Animation showing the movement of the bright spot as Uranus rotated over a two hour period on Oct. 4, 2014. The images were taken at the Pic du Midi telescope in the French Pyrénées. Credit: CLICK ON IMAGE TO SEE ANIMATED GIF Courtesy of Marc Delcroix and F. Colas (S2P).

Optical images of Uranus on Sept. 19 and Oct. 2, showing the dramatic appearance of a bright storm on a planet that normally displays only a diffuse bright polar region. Credit: Courtesy of Anthony Wesley, Murrumbateman, Australia. 

MAUNA KEA, Hawaii — The normally bland face of Uranus has become increasingly stormy, with enormous cloud systems so bright that for the first time ever, amateur astronomers are able to see details in the planet's hazy blue-green atmosphere.

"The weather on Uranus is incredibly active," said Imke de Pater, professor and chair of astronomy at the University of California, Berkeley, and leader of the team that first noticed the activity when observing the planet with adaptive optics on the W. M. Keck Observatory in Hawaii.

"This type of activity would have been expected in 2007, when Uranus's once every 42-year equinox occurred and the sun shined directly on the equator,” noted co-investigator Heidi Hammel of the Association of Universities for Research in Astronomy. “But we predicted that such activity would have died down by now. Why we see these incredible storms now is beyond anybody's guess."

In all, de Pater, Hammel and their team detected eight large storms on Uranus’s northern hemisphere when observing the planet with the Keck Observatory on August 5 and 6. One was the brightest storm ever seen on Uranus at 2.2 microns, a wavelength that senses clouds just below the tropopause, where the pressure ranges from about 300 to 500 mbar, or half the pressure at Earth's surface. The storm accounted for 30 percent of all light reflected by the rest of the planet at this wavelength.

When amateur astronomers heard about the activity, they turned their telescopes on the planet and were amazed to see a bright blotch on the surface of a normally boring blue dot.

‘I got it!’

French amateur astronomer Marc Delcroix processed the amateur images and confirmed the discovery of a bright spot on an image by French amateur Régis De-Bénedictis, then in others taken by fellow amateurs in September and October. He had his own chance on Oct. 3 and 4 to photograph it with the Pic du Midi one-meter telescope, where on the second night, "I caught the feature when it was transiting, and I thought, ‘Yes, I got it!’” said Delcroix.

“I was thrilled to see such activity on Uranus. Getting details on Mars, Jupiter or Saturn is now routine, but seeing details on Uranus and Neptune are the new frontiers for us amateurs and I did not want to miss that,” said Delcroix, who works for an auto parts supplier in Toulouse and has been observing the skies – Jupiter in particular - with his backyard telescope since 2006 and, since 2012, occasionally with the Pic du Midi telescope. “I was so happy to confirm myself these first amateur images on this bright storm on Uranus, feeling I was living a very special moment for planetary amateur astronomy.”Interestingly, the extremely bright storm seen by the 10-meter Keck II telescope in the near infrared is not the one seen by the amateurs, which is much deeper in the atmosphere than the one that initially caused all the excitement. De Pater’s colleague Larry Sromovsky, a planetary scientist at the University of Wisconsin, Madison, identified the amateur spot as one of the few features on the Keck Observatory images from August 5 that was only seen at 1.6 microns, and not at 2.2 microns. The 1.6 micron light is emitted from deeper in the atmosphere, which means that this feature is below the uppermost cloud layer of methane-ice in Uranus’s atmosphere.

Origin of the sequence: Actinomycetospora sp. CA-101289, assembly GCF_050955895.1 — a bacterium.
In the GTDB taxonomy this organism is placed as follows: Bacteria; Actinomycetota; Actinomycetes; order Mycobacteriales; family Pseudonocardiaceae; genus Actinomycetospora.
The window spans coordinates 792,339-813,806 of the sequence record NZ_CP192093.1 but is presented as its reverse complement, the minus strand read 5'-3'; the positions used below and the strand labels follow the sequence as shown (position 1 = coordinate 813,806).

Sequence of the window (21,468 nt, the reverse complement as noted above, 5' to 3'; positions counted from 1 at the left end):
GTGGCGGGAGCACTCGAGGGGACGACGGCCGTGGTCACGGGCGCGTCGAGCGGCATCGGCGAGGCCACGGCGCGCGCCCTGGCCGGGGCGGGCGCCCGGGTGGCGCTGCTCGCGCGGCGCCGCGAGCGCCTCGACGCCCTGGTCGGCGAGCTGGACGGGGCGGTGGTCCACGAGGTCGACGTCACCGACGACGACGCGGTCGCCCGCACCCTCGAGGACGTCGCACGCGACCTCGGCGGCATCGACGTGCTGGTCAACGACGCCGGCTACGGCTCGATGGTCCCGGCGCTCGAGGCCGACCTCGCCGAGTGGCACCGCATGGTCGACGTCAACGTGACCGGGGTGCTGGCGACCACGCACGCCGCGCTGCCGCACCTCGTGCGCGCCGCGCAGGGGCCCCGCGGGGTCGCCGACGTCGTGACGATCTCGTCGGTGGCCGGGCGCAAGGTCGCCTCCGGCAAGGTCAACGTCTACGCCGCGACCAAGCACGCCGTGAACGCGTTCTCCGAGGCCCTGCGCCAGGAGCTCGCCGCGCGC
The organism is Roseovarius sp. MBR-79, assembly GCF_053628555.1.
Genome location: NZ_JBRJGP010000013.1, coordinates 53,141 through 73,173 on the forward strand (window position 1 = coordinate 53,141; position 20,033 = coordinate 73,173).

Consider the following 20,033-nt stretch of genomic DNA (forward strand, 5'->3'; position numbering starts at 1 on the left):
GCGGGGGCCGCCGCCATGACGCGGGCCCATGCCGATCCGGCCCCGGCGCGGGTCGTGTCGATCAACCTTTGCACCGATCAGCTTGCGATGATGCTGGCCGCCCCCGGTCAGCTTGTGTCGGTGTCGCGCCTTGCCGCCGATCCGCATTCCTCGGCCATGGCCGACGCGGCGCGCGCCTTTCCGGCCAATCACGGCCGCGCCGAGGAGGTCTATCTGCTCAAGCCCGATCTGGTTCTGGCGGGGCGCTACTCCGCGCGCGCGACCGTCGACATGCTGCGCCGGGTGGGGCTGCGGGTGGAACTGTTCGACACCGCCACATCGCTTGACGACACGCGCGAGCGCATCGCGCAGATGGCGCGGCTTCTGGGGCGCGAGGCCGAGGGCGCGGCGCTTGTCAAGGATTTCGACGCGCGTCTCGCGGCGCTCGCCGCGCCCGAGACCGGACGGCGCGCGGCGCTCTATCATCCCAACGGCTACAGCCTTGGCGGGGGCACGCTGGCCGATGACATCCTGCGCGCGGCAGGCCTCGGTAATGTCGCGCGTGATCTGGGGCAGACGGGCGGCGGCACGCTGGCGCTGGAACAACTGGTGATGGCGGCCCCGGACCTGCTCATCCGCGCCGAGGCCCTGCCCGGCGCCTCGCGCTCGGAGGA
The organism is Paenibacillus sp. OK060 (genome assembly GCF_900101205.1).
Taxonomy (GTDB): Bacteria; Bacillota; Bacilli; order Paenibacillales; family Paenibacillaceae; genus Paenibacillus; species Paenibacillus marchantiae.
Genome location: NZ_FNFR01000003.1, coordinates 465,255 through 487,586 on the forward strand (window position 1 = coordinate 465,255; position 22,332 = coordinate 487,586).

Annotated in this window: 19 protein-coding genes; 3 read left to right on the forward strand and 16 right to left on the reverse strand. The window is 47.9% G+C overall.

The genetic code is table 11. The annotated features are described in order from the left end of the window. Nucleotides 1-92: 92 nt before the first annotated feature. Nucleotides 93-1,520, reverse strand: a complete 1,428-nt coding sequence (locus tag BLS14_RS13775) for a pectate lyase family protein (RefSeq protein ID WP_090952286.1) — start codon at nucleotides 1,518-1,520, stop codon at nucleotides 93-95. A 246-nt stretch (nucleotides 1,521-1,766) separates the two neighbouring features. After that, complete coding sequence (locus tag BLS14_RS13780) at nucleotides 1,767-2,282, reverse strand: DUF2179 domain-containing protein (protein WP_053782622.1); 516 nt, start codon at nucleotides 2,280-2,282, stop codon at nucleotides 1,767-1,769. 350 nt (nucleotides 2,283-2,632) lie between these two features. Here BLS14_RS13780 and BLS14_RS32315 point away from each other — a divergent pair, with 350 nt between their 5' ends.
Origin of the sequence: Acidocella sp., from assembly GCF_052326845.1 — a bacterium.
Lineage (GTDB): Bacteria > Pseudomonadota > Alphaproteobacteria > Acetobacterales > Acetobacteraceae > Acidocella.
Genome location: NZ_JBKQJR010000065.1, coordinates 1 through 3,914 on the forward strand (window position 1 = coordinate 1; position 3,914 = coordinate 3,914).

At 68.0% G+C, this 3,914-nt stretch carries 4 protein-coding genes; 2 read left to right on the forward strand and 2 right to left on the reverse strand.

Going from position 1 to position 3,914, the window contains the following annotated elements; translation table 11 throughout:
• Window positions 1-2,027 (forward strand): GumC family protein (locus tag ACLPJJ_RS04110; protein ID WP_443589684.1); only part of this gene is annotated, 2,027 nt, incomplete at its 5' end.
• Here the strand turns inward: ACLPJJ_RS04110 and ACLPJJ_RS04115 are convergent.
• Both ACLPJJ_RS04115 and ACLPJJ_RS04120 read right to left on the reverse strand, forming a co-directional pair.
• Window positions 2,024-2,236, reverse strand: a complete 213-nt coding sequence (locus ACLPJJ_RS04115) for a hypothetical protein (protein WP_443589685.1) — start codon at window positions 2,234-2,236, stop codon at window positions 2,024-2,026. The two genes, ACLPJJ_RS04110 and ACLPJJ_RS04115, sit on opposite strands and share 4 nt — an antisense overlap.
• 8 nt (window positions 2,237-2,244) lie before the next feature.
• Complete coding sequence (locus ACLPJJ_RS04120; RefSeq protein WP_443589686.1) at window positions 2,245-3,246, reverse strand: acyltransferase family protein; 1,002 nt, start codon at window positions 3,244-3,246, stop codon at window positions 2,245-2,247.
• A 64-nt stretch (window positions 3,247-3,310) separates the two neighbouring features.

“The colors and morphology of this cloud complex suggests that the storm may be tied to a vortex in the deeper atmosphere similar to two large cloud complexes seen during the equinox,” Sromovsky said

Such vortices could be anchored much deeper in the atmosphere and extend over large vertical distances, as inferred from similar vortices on Jupiter, including its Great Red Spot.

An expanded team of astronomers led by Kunio M. Sayanagi, an Assistant Professor at Hampton University in Virginia, leveraged the amateur observations to activate a “Target of Opportunity” proposal on the Hubble Space Telescope, which imaged the entire planet on Oct. 14. Observing at a variety of wavelengths, HST revealed multiple storm components extending over a distance of more than 9,000 kilometers (5,760 miles) and clouds at a variety of altitudes.

De Pater, Sromovsky, Hammel and Pat Fry of the University of Wisconsin will report the details of their observations on Nov. 12 at a meeting of the American Astronomical Society’s Division of Planetary Sciences in Tucson, Ariz.

Ice giant

Uranus is an ice giant, about four times the diameter of Earth, with an atmosphere of hydrogen and helium, with just a bit of methane to give it a blue tint. Because it is so distant – 19 times farther from the sun than Earth – astronomers were able to see little detail on its surface until adaptive optics on both Keck Observatory telescopes revealed features much like those on Jupiter.

De Pater and her colleagues have been following Uranus for more than a decade, charting the weather on the planet, including bands of circulating clouds, massive swirling storms and convective features at its north pole. Bright clouds are probably caused by gases such as methane rising in the atmosphere and condensing into highly reflective clouds of methane ice.